Adrenaline junkies will also find zip lines, climbing frames, and paragliding opportunities up here.
If you’re hungry, it’s just a short stroll to Ballkoni Dajtit Restaurant, a stunning eatery overlooking the city and the lush mountains.
This restaurant feels like a lavish ski lodge and has both indoor and outdoor dining areas, where you can sample traditional local dishes like veal ribs and Albanian meatballs alongside classics like pasta and pizza.
Day 3 – Day Trip to Durrës, Shkodër, Berat or Mount Gamti
For your third day in Tirana, you’ll want to take advantage of one of the many day trips you can make from the capital.
One of the easiest and best day trips from Tirana is to the lovely coastal town of Durrës located on the Adriatic coast. Situated due west of the Albanian capital, this is a great option if you’re planning to visit Tirana in the warmer months are are keen for a seaside escape.
There is a vast beach to lounge on in Durrës and a laid-back vibe to enjoy. You can stroll along the seaside promenade and enjoy the views of the Adriatic, as well. It’s also perfect for those who want to go for a swim.
You can reach Durrës by car in just over half an hour. Alternatively, there are plenty of public buses that leave frequently and the journey takes about 45 minutes.
Nicknamed the ‘town of a thousand windows,’ Berat is a hillside town just an hour and a half south of Tirana. This alluring part of Albania is filled with gorgeous white houses and fascinating sites like Berat Castle, the Onufri Iconographic Art Museum, the Gorica Bridge, and numerous wineries.
Stop for lunch at Homemade Food Lili to try some of the best Albanian food in town, from baked eggplant to burek, a delicious meat-filled pastry. If you’re brave enough, try a shot of raki, a pungent, homemade Albanian spirit.
A day trip to Berat is best done if you want to hire a car, as you can reach the town in about 1.5 hours driving from Tirana.
You can also opt for the bus, however, the bus journey takes about 2.5 hours each way, meaning that you will be in for a long day if you’re going by public transport. It is also possible to take an organised tour.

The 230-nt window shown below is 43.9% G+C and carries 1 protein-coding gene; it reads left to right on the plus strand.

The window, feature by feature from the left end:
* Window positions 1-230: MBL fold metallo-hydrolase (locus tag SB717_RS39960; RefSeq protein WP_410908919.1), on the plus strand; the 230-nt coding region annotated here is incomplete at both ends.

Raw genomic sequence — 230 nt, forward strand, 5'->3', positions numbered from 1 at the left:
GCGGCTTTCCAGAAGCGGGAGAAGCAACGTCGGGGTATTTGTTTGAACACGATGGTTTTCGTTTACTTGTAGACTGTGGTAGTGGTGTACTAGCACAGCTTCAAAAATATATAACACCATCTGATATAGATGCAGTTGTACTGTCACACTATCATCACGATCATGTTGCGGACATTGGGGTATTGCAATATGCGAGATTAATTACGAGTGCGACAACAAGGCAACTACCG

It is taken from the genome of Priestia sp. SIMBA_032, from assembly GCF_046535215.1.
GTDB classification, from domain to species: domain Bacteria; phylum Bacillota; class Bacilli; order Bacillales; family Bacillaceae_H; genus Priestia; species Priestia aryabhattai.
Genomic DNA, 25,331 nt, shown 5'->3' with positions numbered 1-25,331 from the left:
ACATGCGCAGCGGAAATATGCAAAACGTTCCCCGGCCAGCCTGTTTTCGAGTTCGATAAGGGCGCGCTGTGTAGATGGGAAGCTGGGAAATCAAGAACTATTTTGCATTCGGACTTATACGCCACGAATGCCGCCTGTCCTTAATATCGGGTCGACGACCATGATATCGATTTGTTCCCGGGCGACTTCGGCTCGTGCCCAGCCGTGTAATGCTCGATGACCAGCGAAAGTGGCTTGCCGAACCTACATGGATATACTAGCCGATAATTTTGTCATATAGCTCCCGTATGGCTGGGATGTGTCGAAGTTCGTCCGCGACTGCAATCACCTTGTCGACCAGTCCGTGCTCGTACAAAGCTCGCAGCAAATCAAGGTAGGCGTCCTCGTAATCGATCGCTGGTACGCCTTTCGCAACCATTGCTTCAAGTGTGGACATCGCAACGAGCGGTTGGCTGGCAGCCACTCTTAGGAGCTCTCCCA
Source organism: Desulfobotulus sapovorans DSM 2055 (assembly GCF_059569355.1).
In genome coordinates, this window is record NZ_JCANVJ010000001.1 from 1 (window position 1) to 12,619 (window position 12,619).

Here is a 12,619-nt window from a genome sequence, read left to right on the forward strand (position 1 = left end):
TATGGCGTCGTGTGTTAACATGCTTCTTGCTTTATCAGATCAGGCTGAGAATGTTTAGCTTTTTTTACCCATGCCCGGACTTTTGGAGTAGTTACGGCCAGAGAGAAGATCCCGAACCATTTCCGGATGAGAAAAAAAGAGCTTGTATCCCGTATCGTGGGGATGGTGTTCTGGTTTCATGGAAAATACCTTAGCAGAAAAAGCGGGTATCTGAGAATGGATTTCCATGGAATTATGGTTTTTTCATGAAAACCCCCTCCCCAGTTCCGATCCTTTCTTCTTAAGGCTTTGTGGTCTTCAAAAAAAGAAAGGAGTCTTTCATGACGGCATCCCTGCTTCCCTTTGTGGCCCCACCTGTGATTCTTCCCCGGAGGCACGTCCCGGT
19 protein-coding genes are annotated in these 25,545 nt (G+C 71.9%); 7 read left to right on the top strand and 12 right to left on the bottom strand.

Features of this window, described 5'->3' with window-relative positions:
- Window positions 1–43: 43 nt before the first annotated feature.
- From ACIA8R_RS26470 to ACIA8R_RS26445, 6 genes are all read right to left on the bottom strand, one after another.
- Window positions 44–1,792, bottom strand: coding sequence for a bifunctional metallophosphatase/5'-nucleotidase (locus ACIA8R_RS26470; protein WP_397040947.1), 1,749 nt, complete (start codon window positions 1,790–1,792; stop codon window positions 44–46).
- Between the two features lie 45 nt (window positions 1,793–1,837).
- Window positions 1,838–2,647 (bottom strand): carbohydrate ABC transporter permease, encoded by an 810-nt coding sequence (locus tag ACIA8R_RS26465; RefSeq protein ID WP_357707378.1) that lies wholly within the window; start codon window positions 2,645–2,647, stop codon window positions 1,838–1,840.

Lake Bovilla & Mount Gamti
In addition to its historic cities, Albania has some jaw-dropping landscapes just a short drive from Tirana. Drive an hour north, and you’ll come across Lake Bovilla, a spectacular turquoise reservoir surrounded by rugged mountains. This day trip is best done if you’re renting a car or on an organised tour.
Make the one-hour hike up to Mount Gamti, and you’ll be treated to unbeatable views. There’s a road you can take which will shorten the trek, though it makes for some pretty challenging driving conditions, so I’d suggest hiking up to avoid damaging both the car and your nerves.
Located on the banks of Lake Shkodër in the north of Albania not far from the Montenegrin border lies the lovely town of Shkodër. This historic city has been continuously inhabited by people since the Bronze Age and it is absolutely fascinating to visit.
There are plenty of interesting museums within the city, along with a range of historic monuments and landmarks such as Rozafa Castle and the Monument to Mother Teresa to take in. There are also some local wineries in the region that, if you’re travelling by your own car, you could opt to stop off at and tour if that interests you.
You can reach Shkodër in about 1.5 hours driving from Tirana. It can be worth it to have a car as the beautiful Lake Shkodër isn’t accessible on foot from the city centre. However, you can also reach the city via bus in about 1 hour and 45 minutes or take an organised tour.
Where to Stay in Tirana
Hotel Antigone – This 3-star hotel in the centre of Tirana is a great mid-range choice. They offer breakfast, free parking, room service and there are plenty of rooms to choose from.
Hotel Boutique Vila 135 – Luxury visitors will love this boutique hotel within walking distance of Tirana’s top attractions. They have beautiful rooms and amenities like an airport shuttle, room service and a delightful breakfast.
Trip’n Hostel — Budget visitors will love this locally-run hostel. They have both dorms and private rooms along with good common areas and a friendly staff.
Not quite what you’re looking for? Click here to browse more Tirana hotels!
Regardless of how long your trip to Tirana is, you’ll have an abundance of fantastic things to do. From scenic cable car rides to thought-provoking museums, this Tirana itinerary will provide you with the perfect overview of this intriguing and lively Balkan city.
Are you planning to visit Tirana? Have any questions? Let us know in the comments!